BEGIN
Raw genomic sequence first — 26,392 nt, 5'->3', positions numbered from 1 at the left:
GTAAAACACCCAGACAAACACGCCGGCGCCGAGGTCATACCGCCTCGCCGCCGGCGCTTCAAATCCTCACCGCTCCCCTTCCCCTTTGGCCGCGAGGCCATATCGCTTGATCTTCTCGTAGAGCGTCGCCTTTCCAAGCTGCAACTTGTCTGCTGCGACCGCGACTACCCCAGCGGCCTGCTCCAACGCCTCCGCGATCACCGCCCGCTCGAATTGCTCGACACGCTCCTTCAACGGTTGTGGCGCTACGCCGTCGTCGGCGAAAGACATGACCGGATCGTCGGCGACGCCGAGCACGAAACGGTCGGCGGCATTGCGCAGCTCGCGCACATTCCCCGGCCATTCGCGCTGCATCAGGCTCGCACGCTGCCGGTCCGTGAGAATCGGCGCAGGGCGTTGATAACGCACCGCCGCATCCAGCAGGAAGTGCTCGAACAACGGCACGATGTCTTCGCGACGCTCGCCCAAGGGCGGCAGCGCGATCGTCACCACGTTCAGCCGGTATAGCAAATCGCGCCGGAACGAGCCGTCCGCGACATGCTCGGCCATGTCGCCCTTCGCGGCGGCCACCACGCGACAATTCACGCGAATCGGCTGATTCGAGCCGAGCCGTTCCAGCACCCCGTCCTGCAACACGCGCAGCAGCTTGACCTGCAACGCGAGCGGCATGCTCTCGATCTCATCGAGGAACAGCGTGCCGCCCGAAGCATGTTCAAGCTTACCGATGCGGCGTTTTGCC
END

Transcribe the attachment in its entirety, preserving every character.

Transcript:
Raw genomic sequence first — 26,392 nt, 5'->3', positions numbered from 1 at the left:
GTAAAACACCCAGACAAACACGCCGGCGCCGAGGTCATACCGCCTCGCCGCCGGCGCTTCAAATCCTCACCGCTCCCCTTCCCCTTTGGCCGCGAGGCCATATCGCTTGATCTTCTCGTAGAGCGTCGCCTTTCCAAGCTGCAACTTGTCTGCTGCGACCGCGACTACCCCAGCGGCCTGCTCCAACGCCTCCGCGATCACCGCCCGCTCGAATTGCTCGACACGCTCCTTCAACGGTTGTGGCGCTACGCCGTCGTCGGCGAAAGACATGACCGGATCGTCGGCGACGCCGAGCACGAAACGGTCGGCGGCATTGCGCAGCTCGCGCACATTCCCCGGCCATTCGCGCTGCATCAGGCTCGCACGCTGCCGGTCCGTGAGAATCGGCGCAGGGCGTTGATAACGCACCGCCGCATCCAGCAGGAAGTGCTCGAACAACGGCACGATGTCTTCGCGACGCTCGCCCAAGGGCGGCAGCGCGATCGTCACCACGTTCAGCCGGTATAGCAAATCGCGCCGGAACGAGCCGTCCGCGACATGCTCGGCCATGTCGCCCTTCGCGGCGGCCACCACGCGACAATTCACGCGAATCGGCTGATTCGAGCCGAGCCGTTCCAGCACCCCGTCCTGCAACACGCGCAGCAGCTTGACCTGCAACGCGAGCGGCATGCTCTCGATCTCATCGAGGAACAGCGTGCCGCCCGAAGCATGTTCAAGCTTACCGATGCGGCGTTTTGCC